• Stage 1: Transformation of ammonia to nitrite, which involves species such as Nitrosomona europaea, Nitrosococcus oceanus y Nitrosomonas mobilis.
  • Stage 2: Transformation of nitrite to nitrate, involving species such as Nitrobacter winogradski, Nitrococcus mobilis and Nitrospira gracilis.

Nitrification, which is probably the most relevant process in an aquarium, takes place in oxygen-rich environments, so adequate water movement is essential to facilitate gas exchange with the air surrounding. In these aerobic conditions, nitrifying bacterial populations are responsible to avoid the accumulation of ammonia and nitrite beyond toxic concentrations.

Biological denitrification. In this process, bacteria use the nitrate and phosphate dissolved in the water to grow, releasing molecular nitrogen as a waste product. Denitrification involves autotrophic and heterotrophic bacteria, under aerobic and anaerobic conditions. It is of extraordinary importance for the reduction of nitrate and phosphate concentrations in a reef aquarium. An example of systems that implement autotrophic denitrification are sulfur reactors, where bacteria consume CO2 and sulfur compounds. Some useful strains for this process are Paracoccus denitrificans, Pseudomonas denitrificans, Thiobacillus denitrificans and Thiomicrospira denitrificans. These reactors have lost popularity over the years in favor of heterotrophic denitrification, which is more efficient and easier to implement. In the heterotrophic mode, bacteria assimilate organic carbon (DOC) and use the nitrate molecule (NO3-) releasing molecular nitrogen (N2).

In an aquarium under normal conditions, biological denitrification takes some time to work efficiently. The reason is that the denitrifying heterotrophic bacterial communities are limited by the low organic carbon content of the water. Under these conditions, denitrification takes place exclusively in anaerobic zones, such as the interior of live rocks or deep sediment zones, where oxygen is scarce. When artificial organic carbon is added, the denitrification efficiency is significantly increased. For this purpose, it is convenient to use very simple molecular structure organic compounds, so that the bacteria can assimilate them quickly, grow, reproduce and remove both nitrate and phosphate form the water. It is widely known that a mixture of methanol, ethanol, acetic acid and glucose works quite well. Aquarists also use vodka, which contains glucose and ethanol, with also good results. There are also commercial products for this purpose that provide excellent performance.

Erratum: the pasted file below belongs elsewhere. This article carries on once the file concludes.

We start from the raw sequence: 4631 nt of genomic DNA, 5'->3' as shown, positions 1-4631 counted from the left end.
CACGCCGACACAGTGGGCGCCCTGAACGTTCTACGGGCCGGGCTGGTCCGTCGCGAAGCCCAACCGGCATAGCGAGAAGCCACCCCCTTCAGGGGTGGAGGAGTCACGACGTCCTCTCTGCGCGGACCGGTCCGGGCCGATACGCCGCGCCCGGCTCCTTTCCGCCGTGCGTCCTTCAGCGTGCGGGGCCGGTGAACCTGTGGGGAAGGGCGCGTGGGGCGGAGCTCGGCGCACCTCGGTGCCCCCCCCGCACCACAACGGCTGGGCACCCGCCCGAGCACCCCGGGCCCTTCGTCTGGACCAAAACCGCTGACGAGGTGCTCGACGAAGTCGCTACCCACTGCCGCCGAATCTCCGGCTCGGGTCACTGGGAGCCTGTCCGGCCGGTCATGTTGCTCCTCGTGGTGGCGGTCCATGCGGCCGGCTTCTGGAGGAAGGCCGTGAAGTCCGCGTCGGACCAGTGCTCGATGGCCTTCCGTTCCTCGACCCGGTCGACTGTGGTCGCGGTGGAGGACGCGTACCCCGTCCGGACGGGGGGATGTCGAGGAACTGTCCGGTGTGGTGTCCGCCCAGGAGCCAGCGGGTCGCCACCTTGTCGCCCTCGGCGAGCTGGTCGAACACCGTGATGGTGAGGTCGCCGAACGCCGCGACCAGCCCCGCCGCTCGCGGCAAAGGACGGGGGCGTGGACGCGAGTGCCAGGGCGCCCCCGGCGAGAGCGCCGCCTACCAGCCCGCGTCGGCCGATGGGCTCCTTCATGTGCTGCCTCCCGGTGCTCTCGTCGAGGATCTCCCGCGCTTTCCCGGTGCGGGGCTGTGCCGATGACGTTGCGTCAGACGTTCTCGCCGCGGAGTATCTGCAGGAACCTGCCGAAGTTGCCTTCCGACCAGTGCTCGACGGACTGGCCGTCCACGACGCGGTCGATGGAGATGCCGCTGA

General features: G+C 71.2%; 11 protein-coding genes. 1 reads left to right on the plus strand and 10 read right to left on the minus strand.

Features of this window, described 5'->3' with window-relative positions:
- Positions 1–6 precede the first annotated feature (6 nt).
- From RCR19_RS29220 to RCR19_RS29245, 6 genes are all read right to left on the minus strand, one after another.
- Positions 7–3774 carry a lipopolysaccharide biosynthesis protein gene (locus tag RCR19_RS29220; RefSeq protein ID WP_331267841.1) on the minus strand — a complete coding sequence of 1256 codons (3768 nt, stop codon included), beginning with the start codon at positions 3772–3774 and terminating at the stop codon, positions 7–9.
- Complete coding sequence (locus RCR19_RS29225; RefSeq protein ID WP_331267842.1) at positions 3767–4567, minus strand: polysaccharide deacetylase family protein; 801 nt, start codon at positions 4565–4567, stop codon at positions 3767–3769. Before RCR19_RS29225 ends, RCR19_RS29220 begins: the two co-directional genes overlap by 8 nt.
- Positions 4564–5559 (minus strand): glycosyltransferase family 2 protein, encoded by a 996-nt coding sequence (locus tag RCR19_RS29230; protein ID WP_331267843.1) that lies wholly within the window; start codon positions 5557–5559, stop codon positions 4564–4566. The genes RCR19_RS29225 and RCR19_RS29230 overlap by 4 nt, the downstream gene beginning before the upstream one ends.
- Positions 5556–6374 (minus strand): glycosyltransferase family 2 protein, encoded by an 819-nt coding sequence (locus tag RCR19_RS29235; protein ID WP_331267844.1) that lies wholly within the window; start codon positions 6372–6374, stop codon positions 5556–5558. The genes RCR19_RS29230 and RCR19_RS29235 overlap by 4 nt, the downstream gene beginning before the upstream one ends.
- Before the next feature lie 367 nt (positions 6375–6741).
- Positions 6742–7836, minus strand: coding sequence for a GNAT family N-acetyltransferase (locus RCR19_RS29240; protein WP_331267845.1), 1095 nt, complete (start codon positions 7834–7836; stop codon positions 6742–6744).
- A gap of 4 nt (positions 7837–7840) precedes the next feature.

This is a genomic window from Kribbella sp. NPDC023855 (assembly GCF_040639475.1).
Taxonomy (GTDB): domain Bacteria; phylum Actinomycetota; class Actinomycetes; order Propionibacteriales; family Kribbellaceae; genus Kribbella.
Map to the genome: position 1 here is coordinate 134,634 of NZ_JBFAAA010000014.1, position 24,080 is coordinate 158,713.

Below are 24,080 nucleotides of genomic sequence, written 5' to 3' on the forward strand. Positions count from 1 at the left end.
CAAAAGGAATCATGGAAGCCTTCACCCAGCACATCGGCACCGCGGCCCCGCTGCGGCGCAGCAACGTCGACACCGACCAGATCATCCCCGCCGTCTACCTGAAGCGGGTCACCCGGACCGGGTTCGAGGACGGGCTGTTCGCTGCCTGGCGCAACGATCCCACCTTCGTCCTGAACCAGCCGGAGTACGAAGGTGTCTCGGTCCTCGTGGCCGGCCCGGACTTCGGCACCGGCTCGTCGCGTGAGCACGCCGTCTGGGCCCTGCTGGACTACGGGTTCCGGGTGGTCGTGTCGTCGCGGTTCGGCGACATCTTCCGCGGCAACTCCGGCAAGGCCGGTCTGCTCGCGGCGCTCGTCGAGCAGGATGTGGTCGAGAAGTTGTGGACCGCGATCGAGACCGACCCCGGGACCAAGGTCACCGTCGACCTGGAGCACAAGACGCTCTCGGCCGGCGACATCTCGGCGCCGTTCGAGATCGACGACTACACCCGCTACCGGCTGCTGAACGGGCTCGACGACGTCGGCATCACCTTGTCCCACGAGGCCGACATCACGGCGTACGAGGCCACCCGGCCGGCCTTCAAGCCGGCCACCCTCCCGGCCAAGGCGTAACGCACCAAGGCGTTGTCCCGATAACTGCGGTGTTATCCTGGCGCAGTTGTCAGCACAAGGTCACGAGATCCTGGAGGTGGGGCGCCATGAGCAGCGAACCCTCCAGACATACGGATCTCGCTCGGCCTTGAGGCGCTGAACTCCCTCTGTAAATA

An artificial source of organic carbon favors the aerobic heterotrophic denitrification pathway, which involves polyphosphate-accumulating bacterial communities, which assimilate phosphate in oxygen-rich environments and release them in anaerobic ones. Examples of aerobic denitrifying bacteria are Nitrosomonas eutropha, Pseudomonas aeruginosa, Paracoccus denitrificans or Microvirgula aerodenitrificans. The process consumes a large amount of oxygen, so vigorous water movement is necessary to avoid suffocating the fish and corals. One of the signs that we can observe when these bacteria reproduce, are accumulations of light gray biofilms on the mechanical filters, recirculating pumps, tank walls and sump.

Photosynthesis. Zooxanthellae perform photosynthesis to generate organic compounds, which are transferred to the coral as food (translocation). This process is also carried out by other photoautotrophic organisms, such phytoplankton and all types of algae. Photosynthesis removes ammonia, nitrate, phosphate and CO2 from the aquarium water, transforming them into plant tissues and organic carbon compounds, e.g. amino acids or carbohydrates. Algae refugia and algae reactors use photosynthesis for inorganic nutrient reduction in the aquarium.

In figure 3, a nutrient flow map is shows, including some of the natural recycling key processes. Nutrient transfers pathways are depicted on top of some of the typical physical environments where the processes occur.

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Figure 3. Nutrients and Natural Processes are Linked Through Transfer Pathways